C is for the Curse of Cursive

| March 31, 2014

C is for the Curse of Cursive

No one can write this post anymore.

I learned to write in script in third grade. I remember the lessons. I remember the absurdly wide-ruled paper with dashed lines between the solid lines designed to help us practice the letters over and over again. I remember hating it.

I never write in script. Well, I guess not never; I sign my name like everybody else. But even that’s a Frankenstein of real script and athlete autograph-scribble. Script is annoying to write. It’s annoying to read (can you even read this post?). And yet it is supposed to be the most aesthetic form of writing.

It makes sense, I guess. Script has no real use value now. It might have had it once, when it was the easiest way to write with feather quills and inkwells. But now its value is really only aesthetic; it looks pretty. And when people write things by hand nowadays, they’re not writing with the goal of things looking pretty.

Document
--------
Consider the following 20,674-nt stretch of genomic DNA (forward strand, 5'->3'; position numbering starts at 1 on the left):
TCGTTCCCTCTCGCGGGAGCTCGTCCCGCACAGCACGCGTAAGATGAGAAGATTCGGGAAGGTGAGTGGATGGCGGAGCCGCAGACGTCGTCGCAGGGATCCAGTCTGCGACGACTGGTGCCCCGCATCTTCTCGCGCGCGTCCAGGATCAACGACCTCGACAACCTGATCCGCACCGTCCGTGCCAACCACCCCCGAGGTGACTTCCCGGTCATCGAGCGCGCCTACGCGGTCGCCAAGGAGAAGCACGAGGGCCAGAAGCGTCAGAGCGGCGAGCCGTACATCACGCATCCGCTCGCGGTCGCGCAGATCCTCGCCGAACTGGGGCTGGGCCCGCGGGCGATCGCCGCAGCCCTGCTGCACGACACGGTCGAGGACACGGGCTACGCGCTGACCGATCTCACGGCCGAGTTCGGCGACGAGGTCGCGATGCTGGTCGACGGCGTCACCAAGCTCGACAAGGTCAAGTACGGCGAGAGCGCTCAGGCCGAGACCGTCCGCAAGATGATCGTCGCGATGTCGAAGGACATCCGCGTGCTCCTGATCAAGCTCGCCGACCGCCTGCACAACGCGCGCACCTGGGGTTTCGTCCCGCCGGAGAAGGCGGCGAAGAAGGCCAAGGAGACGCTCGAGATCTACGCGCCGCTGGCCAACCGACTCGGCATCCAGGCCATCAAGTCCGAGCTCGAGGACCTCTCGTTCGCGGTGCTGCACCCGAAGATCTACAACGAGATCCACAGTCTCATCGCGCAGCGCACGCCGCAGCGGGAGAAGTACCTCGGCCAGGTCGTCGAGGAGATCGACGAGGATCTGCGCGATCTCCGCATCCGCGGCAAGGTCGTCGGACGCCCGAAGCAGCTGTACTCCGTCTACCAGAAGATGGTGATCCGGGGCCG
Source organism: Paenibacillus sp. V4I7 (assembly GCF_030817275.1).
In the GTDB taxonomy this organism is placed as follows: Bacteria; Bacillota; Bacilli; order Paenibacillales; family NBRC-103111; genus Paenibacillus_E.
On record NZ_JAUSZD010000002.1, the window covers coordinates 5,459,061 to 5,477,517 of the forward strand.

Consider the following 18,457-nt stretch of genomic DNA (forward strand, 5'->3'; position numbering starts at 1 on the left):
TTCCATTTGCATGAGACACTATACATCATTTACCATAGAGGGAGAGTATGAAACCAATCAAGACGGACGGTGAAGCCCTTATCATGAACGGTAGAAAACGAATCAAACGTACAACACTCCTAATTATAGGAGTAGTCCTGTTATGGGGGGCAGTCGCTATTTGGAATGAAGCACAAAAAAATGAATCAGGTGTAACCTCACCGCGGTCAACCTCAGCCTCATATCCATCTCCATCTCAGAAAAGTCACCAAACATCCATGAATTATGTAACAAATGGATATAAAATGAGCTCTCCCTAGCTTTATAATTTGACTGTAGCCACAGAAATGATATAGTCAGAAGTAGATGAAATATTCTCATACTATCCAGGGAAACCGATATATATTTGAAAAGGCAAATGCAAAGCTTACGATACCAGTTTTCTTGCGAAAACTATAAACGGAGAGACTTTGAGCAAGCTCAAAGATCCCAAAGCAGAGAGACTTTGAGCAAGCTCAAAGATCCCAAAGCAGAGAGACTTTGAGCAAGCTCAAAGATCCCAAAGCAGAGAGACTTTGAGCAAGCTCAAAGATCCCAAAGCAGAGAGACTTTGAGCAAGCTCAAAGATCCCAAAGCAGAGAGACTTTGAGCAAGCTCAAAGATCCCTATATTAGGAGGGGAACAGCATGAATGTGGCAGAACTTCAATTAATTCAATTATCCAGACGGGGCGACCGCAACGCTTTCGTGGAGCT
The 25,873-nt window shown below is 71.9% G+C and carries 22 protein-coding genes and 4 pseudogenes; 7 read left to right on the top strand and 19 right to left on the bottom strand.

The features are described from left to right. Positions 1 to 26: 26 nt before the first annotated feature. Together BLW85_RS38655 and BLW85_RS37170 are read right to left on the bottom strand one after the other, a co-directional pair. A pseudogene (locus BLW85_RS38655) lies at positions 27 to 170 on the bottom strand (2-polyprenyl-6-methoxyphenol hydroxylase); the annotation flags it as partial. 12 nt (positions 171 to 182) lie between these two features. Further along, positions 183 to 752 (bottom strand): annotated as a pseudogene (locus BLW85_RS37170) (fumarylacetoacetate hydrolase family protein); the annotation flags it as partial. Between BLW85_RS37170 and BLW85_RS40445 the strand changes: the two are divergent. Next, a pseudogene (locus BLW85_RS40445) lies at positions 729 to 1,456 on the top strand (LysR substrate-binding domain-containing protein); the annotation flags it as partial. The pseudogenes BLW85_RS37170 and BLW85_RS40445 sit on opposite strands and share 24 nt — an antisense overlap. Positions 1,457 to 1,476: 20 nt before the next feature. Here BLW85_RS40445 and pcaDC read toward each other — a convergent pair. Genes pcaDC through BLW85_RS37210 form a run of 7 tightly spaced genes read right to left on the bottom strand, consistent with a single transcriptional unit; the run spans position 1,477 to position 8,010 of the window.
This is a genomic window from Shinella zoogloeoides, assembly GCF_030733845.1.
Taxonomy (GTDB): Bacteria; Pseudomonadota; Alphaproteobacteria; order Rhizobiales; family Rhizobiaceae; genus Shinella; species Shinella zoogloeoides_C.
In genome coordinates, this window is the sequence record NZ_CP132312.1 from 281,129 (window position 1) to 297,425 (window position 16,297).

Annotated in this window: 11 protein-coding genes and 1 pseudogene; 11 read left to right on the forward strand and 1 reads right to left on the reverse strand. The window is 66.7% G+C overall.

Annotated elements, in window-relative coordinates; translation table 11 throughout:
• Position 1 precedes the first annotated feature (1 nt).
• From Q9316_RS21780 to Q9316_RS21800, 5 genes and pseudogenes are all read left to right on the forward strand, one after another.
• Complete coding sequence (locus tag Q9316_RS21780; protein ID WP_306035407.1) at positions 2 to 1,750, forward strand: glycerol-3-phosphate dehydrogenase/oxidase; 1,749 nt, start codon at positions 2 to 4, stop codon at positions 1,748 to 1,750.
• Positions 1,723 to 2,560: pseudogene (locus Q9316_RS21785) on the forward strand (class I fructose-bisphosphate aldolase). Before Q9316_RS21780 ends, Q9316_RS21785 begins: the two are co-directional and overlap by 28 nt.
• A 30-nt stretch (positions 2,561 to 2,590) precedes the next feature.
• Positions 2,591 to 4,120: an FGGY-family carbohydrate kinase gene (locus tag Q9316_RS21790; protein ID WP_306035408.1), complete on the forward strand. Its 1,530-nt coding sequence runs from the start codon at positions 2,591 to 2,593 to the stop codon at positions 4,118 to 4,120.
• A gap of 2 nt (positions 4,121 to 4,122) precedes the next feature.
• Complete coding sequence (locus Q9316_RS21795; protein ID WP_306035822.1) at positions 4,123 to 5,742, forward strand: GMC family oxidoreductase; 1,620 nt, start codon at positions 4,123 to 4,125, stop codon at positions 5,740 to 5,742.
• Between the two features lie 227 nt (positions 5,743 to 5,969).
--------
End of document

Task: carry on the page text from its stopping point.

So script has fallen completely out of fashion. I even had a hard time finding a good script font to use for this post. I went through all the Word fonts, and none of them matched the script I learned when I was in school. This “Edwardian Script” was the closest by far, and even it’s not identical. The lower-case “r” is different, for one. But other script fonts aren’t even close, and they’re mostly amalgams of script and non-script.

A couple of posts ago, I wondered why I subconsciously demote writing as a less aesthetic form than other visual arts. Now I’m wondering how writing can be as aesthetic as those arts if its most aesthetic form is dying.

The Curse of Cursive is real.